"Repentance is our daily fruit, our hourly washing, our minute-by-minute wakeup call, our reminder of God’s creation, Jesus’ blood, and the Holy Spirit’s comfort" (27).

This was my favorite quote:

"Repentance is the only no-shame solution to a renewed Christian conscience because it proves the obvious: that God was right all along" (27).
"Repentance is a gift from God. And repentance is the daily posture of the Christian, not some one-time Sinner’s Prayer shibboleth. We must never repent of sin in surface ways, like weeding our gardens by snipping the tops off the dandelions" (32).
"When we confess sin, we own it. This means that sin does not come with a defense attorney who provides all of the excuses for why what God calls sin is really a grace in my life" (68).
"When we confess a sin, we are not asking that God or others see it from our point of view, from the vantage point of our intentions or our motives. Instead, we use God’s point of view. We submit to the righteous hand of God. We consent that the Bible is true and that the law of God condemns us. And this either drives us into mad depression or into the open arms of our Savior Jesus Christ…. Confession of sin is meant to drive us to Christ, for our good and for his glory" (70).
"Repentance is how grace flows to the humble heart (James 4:6). Repentance feels like God lifting the weight of conflict of your shoulders. It feels freeing to finally see what you did not see before, and liberating to release anger and shame and self-defensiveness" (90).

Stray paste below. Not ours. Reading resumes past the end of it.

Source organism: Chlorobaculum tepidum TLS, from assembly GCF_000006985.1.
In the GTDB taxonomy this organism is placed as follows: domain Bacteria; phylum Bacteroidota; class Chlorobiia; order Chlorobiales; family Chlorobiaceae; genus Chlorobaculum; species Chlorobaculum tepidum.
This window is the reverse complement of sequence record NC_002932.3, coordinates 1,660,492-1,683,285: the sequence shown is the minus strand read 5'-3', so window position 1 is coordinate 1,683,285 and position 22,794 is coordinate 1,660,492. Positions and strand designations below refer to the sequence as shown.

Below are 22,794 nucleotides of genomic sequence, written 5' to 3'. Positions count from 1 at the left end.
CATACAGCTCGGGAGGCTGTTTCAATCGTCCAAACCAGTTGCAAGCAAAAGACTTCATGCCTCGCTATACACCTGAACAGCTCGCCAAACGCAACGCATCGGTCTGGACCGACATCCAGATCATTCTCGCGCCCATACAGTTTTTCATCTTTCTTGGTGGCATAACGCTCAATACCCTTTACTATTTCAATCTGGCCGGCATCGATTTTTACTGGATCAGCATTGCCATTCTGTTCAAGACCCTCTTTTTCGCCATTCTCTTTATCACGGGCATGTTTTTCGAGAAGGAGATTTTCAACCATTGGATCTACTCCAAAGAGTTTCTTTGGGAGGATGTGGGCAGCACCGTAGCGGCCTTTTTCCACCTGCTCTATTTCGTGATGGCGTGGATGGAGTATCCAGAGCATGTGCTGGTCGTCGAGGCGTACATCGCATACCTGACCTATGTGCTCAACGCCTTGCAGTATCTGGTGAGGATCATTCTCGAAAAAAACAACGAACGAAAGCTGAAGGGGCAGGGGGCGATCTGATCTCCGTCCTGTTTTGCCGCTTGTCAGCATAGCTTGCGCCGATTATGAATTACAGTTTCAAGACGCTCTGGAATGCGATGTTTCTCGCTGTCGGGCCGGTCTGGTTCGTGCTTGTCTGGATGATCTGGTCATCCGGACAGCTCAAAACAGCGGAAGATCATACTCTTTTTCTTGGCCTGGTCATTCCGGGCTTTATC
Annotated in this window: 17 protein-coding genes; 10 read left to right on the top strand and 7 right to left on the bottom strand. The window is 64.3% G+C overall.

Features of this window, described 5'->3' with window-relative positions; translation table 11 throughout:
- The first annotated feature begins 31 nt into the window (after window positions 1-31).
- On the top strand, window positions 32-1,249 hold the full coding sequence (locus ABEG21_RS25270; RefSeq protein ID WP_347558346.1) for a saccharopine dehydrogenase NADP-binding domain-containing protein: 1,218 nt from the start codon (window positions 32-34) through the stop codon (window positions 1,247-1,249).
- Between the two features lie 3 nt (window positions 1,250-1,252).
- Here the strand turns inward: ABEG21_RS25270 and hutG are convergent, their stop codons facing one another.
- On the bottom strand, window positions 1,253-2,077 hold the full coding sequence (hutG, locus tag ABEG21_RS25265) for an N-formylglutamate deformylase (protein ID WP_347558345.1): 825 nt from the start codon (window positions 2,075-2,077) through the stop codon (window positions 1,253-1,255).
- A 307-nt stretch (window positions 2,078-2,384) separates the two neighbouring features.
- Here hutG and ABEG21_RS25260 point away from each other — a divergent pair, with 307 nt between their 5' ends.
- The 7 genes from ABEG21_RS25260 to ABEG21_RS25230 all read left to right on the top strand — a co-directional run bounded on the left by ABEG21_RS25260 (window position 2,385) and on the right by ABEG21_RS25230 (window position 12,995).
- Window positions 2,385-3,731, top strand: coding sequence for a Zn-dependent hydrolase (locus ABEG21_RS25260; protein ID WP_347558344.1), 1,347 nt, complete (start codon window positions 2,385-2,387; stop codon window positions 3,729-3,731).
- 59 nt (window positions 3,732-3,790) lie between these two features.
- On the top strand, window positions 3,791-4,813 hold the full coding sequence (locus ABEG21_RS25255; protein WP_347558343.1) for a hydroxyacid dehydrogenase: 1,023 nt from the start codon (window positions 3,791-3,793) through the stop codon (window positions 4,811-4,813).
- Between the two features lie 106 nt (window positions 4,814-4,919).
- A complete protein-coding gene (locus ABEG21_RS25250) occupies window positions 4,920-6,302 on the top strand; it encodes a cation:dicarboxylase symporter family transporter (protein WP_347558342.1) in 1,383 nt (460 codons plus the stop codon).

"Even when the consequences are dire,it feels glorious to experience that the Lord’s burden is much lighter than that of the world, and his yoke befitting to my nature and capacity. Repentance of sin is an honor that adorns royalty. It is the full expression of Christian liberty, and through the Lord’s forgiveness, repentance rings one singular note: peace” (90-91).

From The Book Shelf: Luther On the Christian Life

Carl Trueman's little article on Luther's Theology of the Cross is one of the best short theology pieces I've read.  I share it with friends.  It's required reading for our interns.  I've read it multiple times. So when Trueman published a full, popular book on Luther (his area of expertise), I promptly started reading it. Perhaps I'll actually review it when I finish.